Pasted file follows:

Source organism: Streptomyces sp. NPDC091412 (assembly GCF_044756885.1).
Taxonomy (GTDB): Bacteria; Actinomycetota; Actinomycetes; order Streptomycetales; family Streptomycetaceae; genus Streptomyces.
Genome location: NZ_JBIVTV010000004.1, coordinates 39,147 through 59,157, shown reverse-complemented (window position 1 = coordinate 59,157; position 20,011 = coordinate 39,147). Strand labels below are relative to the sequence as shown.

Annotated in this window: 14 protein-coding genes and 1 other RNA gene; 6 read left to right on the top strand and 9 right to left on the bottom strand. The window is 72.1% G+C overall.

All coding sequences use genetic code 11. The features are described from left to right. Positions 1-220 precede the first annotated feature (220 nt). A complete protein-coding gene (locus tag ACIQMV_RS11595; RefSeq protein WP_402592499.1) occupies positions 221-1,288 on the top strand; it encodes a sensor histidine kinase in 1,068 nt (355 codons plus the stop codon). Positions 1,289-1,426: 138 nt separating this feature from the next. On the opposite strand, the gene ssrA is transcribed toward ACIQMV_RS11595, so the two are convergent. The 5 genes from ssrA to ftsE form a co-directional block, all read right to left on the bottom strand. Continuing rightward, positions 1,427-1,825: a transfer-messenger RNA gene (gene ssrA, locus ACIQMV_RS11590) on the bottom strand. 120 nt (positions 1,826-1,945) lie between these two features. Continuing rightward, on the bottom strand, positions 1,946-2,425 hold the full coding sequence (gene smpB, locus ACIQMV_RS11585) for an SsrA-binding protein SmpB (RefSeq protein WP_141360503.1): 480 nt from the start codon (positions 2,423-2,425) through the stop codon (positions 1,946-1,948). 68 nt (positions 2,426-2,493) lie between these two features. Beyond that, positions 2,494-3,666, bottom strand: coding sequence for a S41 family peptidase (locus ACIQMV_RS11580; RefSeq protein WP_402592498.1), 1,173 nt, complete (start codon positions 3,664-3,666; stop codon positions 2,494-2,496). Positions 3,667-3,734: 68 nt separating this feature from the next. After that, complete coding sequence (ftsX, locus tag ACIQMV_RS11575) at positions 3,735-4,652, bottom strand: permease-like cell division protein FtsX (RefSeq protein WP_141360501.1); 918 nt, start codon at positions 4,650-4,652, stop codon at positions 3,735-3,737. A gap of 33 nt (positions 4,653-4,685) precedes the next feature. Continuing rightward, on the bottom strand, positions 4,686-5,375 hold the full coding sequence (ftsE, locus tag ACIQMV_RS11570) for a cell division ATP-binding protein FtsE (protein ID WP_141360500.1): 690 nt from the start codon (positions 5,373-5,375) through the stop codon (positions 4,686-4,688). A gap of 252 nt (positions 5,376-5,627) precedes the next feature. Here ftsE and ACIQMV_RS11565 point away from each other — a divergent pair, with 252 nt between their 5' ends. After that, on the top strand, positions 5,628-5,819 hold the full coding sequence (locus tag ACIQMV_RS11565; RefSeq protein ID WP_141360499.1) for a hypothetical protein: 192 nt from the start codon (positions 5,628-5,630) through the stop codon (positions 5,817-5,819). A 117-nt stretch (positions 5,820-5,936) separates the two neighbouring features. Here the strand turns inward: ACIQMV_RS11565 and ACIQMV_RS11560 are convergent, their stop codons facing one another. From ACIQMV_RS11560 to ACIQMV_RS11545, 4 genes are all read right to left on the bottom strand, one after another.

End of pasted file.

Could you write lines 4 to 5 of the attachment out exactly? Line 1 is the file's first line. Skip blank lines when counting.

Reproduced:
Annotated in this window: 14 protein-coding genes and 1 other RNA gene; 6 read left to right on the top strand and 9 right to left on the bottom strand. The window is 72.1% G+C overall.

All coding sequences use genetic code 11. The features are described from left to right. Positions 1-220 precede the first annotated feature (220 nt). A complete protein-coding gene (locus tag ACIQMV_RS11595; RefSeq protein WP_402592499.1) occupies positions 221-1,288 on the top strand; it encodes a sensor histidine kinase in 1,068 nt (355 codons plus the stop codon). Positions 1,289-1,426: 138 nt separating this feature from the next. On the opposite strand, the gene ssrA is transcribed toward ACIQMV_RS11595, so the two are convergent. The 5 genes from ssrA to ftsE form a co-directional block, all read right to left on the bottom strand. Continuing rightward, positions 1,427-1,825: a transfer-messenger RNA gene (gene ssrA, locus ACIQMV_RS11590) on the bottom strand. 120 nt (positions 1,826-1,945) lie between these two features. Continuing rightward, on the bottom strand, positions 1,946-2,425 hold the full coding sequence (gene smpB, locus ACIQMV_RS11585) for an SsrA-binding protein SmpB (RefSeq protein WP_141360503.1): 480 nt from the start codon (positions 2,423-2,425) through the stop codon (positions 1,946-1,948). 68 nt (positions 2,426-2,493) lie between these two features. Beyond that, positions 2,494-3,666, bottom strand: coding sequence for a S41 family peptidase (locus ACIQMV_RS11580; RefSeq protein WP_402592498.1), 1,173 nt, complete (start codon positions 3,664-3,666; stop codon positions 2,494-2,496). Positions 3,667-3,734: 68 nt separating this feature from the next. After that, complete coding sequence (ftsX, locus tag ACIQMV_RS11575) at positions 3,735-4,652, bottom strand: permease-like cell division protein FtsX (RefSeq protein WP_141360501.1); 918 nt, start codon at positions 4,650-4,652, stop codon at positions 3,735-3,737. A gap of 33 nt (positions 4,653-4,685) precedes the next feature. Continuing rightward, on the bottom strand, positions 4,686-5,375 hold the full coding sequence (ftsE, locus tag ACIQMV_RS11570) for a cell division ATP-binding protein FtsE (protein ID WP_141360500.1): 690 nt from the start codon (positions 5,373-5,375) through the stop codon (positions 4,686-4,688). A gap of 252 nt (positions 5,376-5,627) precedes the next feature. Here ftsE and ACIQMV_RS11565 point away from each other — a divergent pair, with 252 nt between their 5' ends. After that, on the top strand, positions 5,628-5,819 hold the full coding sequence (locus tag ACIQMV_RS11565; RefSeq protein ID WP_141360499.1) for a hypothetical protein: 192 nt from the start codon (positions 5,628-5,630) through the stop codon (positions 5,817-5,819). A 117-nt stretch (positions 5,820-5,936) separates the two neighbouring features. Here the strand turns inward: ACIQMV_RS11565 and ACIQMV_RS11560 are convergent, their stop codons facing one another. From ACIQMV_RS11560 to ACIQMV_RS11545, 4 genes are all read right to left on the bottom strand, one after another.